April 11, 2013 – Smokey the Bear

Today we headed to Capitan, New Mexico – the birthplace of Smokey Bear.

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We were treated to this small herd of mule deer crossing our path:

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Here is a little background on Smokey.

During World War II, much wood was needed to build battleships and military transport crates. The government worried that fires could damage the forests that provided our timber. In response, the USDA Forest Service and the War Advertising Council launched a poster campaign that they hoped would help prevent forest fires. Early posters featured Bambi, but the campaign soon switched to America's favorite toy animal—the bear. In 1944 illustrator Albert Staehle drew the first Smokey, a big-eyed, round-nosed bear in a park ranger's hat. The bear was named for "Smokey" Joe Martin, the former assistant chief of the New York City Fire Department.

In May of 1950, a large fire in the Lincoln National Forest destroyed 17000 acres.  On one of the days a crew of firefighters found a small 5 pound cub bear, badly burned clinging to the side of a burnt pine tree.  They brought him into the fire camp, tended to him that night, then flown to the veterinary hospital in Santa Fe by Game Warden Ray Bell.  Ray later kept Smokey in his home until he recovered.  At that time the Forest Service had Smokey flown to Washington DC to the National Zoo where he stayed until his death in 1976.  His remains were returned to Capitan where he is buried in the Historical Park.”

More info at: http://www.emnrd.state.nm.us/SFD/SmokeyBear/HistoryofCooperativeForestFirePreventionCampaign.html

So the village of Capitan is home to Smokey Bear Historical Park and the Wildfire Museum.

We started watching a short movie on Smokey and forest fires and then went into the exhibit area:

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Smokey’s grave:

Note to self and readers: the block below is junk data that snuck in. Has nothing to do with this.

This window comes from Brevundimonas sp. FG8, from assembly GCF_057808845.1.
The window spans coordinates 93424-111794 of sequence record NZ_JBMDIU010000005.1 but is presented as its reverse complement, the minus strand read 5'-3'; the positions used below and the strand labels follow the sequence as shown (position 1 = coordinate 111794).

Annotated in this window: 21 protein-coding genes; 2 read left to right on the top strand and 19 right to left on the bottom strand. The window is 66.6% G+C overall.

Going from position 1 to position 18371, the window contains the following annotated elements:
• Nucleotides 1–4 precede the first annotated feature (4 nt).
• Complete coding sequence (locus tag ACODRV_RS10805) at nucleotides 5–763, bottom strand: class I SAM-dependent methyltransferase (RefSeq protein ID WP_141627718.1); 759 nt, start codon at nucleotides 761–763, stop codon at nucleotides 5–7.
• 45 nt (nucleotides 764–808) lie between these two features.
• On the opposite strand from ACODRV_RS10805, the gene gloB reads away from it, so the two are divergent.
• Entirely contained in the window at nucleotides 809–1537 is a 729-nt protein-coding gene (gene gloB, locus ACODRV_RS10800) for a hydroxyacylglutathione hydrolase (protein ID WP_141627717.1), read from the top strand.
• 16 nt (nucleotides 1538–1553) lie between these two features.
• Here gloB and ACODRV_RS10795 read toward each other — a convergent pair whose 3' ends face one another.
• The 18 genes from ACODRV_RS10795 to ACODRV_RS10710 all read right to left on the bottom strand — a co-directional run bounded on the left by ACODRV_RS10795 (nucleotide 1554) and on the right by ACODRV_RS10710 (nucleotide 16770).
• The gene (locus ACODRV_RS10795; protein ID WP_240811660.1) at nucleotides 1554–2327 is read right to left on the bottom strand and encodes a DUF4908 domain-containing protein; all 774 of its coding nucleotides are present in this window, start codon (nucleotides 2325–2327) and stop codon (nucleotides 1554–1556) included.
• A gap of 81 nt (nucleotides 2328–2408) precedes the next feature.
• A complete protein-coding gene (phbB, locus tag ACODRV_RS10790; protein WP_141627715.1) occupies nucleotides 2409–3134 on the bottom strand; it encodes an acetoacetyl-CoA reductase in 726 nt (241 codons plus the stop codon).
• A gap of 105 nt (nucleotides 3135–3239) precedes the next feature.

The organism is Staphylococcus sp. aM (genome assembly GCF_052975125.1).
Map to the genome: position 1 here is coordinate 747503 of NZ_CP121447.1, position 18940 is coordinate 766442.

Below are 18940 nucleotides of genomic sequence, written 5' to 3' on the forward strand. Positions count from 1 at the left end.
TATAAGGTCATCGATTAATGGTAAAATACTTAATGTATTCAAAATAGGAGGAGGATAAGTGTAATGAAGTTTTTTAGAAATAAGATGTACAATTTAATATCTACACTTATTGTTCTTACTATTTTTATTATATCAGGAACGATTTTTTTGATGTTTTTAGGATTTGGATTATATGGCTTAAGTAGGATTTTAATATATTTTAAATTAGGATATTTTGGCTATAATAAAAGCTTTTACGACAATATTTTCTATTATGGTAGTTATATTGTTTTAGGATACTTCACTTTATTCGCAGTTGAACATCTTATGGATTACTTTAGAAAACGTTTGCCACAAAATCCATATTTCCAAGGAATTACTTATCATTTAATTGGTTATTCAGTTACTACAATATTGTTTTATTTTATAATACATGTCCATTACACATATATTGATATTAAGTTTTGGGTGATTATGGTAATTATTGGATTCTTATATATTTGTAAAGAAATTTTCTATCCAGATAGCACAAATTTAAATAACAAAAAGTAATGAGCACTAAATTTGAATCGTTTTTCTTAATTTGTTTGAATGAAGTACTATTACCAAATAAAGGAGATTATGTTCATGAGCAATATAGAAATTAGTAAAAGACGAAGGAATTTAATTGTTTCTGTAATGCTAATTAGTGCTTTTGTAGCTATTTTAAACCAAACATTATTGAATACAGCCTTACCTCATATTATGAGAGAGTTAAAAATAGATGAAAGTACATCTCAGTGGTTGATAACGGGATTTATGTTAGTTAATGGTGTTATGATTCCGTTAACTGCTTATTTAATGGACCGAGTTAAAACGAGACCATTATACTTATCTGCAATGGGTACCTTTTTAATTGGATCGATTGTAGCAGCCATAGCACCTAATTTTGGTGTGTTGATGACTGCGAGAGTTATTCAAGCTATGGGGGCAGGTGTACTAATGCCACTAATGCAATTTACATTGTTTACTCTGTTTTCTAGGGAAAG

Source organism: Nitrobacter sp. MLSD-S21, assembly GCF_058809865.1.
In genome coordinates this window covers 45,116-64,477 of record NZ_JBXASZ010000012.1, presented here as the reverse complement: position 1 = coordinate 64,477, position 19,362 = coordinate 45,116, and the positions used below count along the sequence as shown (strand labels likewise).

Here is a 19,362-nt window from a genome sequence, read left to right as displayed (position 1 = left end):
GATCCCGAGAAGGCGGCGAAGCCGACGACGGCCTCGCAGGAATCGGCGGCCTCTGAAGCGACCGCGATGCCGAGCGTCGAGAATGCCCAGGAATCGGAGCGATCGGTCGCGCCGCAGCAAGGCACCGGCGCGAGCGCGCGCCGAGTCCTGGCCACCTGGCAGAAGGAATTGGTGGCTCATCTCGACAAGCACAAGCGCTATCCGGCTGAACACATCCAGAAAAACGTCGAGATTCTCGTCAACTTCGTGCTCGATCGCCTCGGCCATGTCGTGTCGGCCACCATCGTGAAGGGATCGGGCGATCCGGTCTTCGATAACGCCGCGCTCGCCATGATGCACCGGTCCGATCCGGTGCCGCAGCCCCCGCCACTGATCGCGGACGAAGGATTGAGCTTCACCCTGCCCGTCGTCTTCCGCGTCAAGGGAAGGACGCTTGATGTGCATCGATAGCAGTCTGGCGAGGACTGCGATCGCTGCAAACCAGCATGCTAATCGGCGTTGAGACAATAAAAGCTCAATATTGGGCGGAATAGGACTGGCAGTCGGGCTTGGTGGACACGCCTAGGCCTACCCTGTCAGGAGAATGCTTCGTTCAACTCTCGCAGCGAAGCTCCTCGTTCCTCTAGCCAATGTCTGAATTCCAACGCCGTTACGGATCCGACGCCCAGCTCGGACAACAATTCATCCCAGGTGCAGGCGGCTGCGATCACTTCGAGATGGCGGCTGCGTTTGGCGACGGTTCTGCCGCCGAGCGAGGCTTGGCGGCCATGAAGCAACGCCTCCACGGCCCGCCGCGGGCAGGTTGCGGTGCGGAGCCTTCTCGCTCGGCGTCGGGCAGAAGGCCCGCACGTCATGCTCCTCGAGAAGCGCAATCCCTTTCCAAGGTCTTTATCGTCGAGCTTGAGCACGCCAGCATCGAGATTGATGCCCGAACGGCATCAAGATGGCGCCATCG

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Part of the museum was on Wildfires – history, preventing, fire fighting, types and more.  This just blew me away:

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What a wonderful museum and highly recommended if you are in this area:

From there we continued west to the Lincoln Monument.  Now I have to tell you that I did not do any research on this and found out that most of the town is the monument.  However, we came at the wrong time – most of the buildings and sites were closed.  I did get a picture of this building – I think it was the jail:

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We headed back to Capitan with some incredible views:

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And had lunch at “The Grazing Bull” – WONDERFUL.  It is a new little place that just serves lunch.  The owner came out to talk with each person after they ordered.  Then as we left, he thanked us for stopping, shook Andy’s hand and gave me a hug..  WOW!

From there we went back to Carrizozo – love these plains:

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The dark line in the middle of the photo is the lava field – this is about 8 miles away:

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Instead of going back we decided to head to White Oaks that was listed as an 1890’s gold mining town with a few museums.  We first stopped at the visitor center in Carrizozo for information but they were closed. :-(((  So we went ahead anyway. Great scenery on our way there:

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And, alas, nothing open.  But I did get a few pictures:

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One final view of the lava flow:

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What a nice road trip in our incredible country.

Tomorrow we are on another adventure so stay tuned.

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